The results of studies for empathy changes during medical school are variable. Many researchers found that empathy in medical students decrease toward the end of their undergraduate medical education experience. But most of the evidence for a decline in empathy originates from studies developed in medical schools in the USA (21-23). A cross-sectional study conducted in Iran did not find variations in empathy (24). In a recent study in UK, Tavacol et al. (7) also found no difference between empathy mean scores and the medical school year. In a longitudinal study characterized with a similar education style with Turkish Medical Schools comprising of two components (Core Science at years 1-3 and Clinical at years 4-6) researchers did not find a decline in empathetic abilities during their medical education (25). Another recent study conducted by Magelhaes et al. (8). indicated higher empathy scores in final year than first year medical students which is consistent with our findings. Based on those different results in different countries, different education styles and cultural factors may be considered as an important factor for empathy.

Interpersonal conflict is a situation in which one or both persons in a relationship are experiencing difficulty that may effect empathy abilities. In our study, the total conflict tendency scores were not different between first, fourth, and sixth year students. However scores of existantial, intensity and conflict characteristics subscales were higher in the first year group than fourth year. Active conflict scores were also remarkably higher in first year students than last year medical students. We know that conflict is inevitable at all stages of life and is believed to increase until mid-adolescence and subside during late adolescence (26). Likewise, our results indicate a decline in the conflict scores especially for active conflict score from first year to sixth year and those may be related to younger ages which is characterized with active conflict styles. In our study, the increase of empathetic abilities and decrease of active conflict tendency in years four and six was remarkable, suggesting that clinical education comprising patient physician relationships may be a helpful period to be more empatethic and less active conflictually. Development and maturation process of the students over time may also have positive effects on empathy skills and conflict tendency. In a study conducted in Turkish medical students, Dereboy et al. (9) have mentioned that empathic tendency is likely to be changed by an appropriate teaching technique. Based on our findings we suggest that appropriate education for both empathy and conflict tendency may provide better empathy skills and less conflict tendency.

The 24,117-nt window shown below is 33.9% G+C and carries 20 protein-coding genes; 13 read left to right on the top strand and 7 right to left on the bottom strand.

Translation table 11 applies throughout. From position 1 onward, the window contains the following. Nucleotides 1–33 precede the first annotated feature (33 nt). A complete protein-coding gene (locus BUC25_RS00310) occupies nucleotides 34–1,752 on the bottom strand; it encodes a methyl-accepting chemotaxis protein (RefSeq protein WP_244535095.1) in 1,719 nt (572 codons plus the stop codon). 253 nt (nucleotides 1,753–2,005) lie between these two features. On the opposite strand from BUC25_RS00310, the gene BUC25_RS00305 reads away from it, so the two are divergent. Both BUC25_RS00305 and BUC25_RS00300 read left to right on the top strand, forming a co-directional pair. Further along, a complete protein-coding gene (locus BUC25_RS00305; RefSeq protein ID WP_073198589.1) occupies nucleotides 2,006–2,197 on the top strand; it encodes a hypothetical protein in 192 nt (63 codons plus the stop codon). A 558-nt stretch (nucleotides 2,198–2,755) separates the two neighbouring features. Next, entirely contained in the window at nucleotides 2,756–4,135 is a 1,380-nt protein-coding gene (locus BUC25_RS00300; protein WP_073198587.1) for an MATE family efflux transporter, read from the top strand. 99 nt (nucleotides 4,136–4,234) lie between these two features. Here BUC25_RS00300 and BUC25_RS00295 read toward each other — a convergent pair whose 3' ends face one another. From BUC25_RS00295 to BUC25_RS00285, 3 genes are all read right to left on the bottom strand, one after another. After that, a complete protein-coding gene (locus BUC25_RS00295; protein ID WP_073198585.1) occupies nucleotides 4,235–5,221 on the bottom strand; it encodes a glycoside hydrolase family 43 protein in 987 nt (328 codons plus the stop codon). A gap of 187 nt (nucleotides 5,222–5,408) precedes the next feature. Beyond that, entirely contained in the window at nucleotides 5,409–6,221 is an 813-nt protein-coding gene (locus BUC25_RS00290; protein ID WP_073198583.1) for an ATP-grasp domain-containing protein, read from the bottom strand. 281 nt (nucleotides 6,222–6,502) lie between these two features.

Passive antithetical conflict score was higher in female students than males in our cohort. In passive antithetical conflict, both passive and passive antithetical conflicts are seen together, and such conflict may include passive aggression with communication problems. In our culture, women may prefer not to exhibit active conflict styles in their relationships which may be presented as passive conflicts. Therefore in therapeutic approach and in education, strategies to increase communication skills and resolve passive aggression problems maybe helpful for better relationships in especially women. On the other side, it was interesting that other conflict styles in women were similar to men which might be related to women’s more active role in occupational status. But, further research is needed to reveal the gender difference (27).

Having a chronic disease was not associated with empathy and conflicts in our study group. Besides, empathy and the conflicts of the students whose first choice was to be a doctor did not differ from other medical students, whose first choice was another occupation. However, we found that medical education satisfaction is important for less conflicts. Students who were satisfied with their medical education had less conflict, that may provide a better relationship, although empathy was not found related with the satisfaction of medical education. Total conflict scores and most of the conflict subscales were not associated with empathy except existential conflict. Since existential conflict represent an egocentric attitude that disturbs empathy skills, we found the ability of empathizing seems to increase with the decrease of existential conflict.

There were some limitations of our study. First, our study had a cross-sectional, not a longitudinal follow-up design. Second, the scores were obtained from self-report measurements without a structured interview. Besides, this study was conducted in a medical school which would be inconvenient to generalize the results. However, the strength of our study was to examine both the empathy levels and conflicts in Turkish medical students, which were essential components for a better patient-physician relationship. ln conclusion empathy skills were better in final year medical students than first and fourth year medical students, with no gender differences. Active conflict tendency decreased over the years with last year medical students having the lowest scores for active conflict.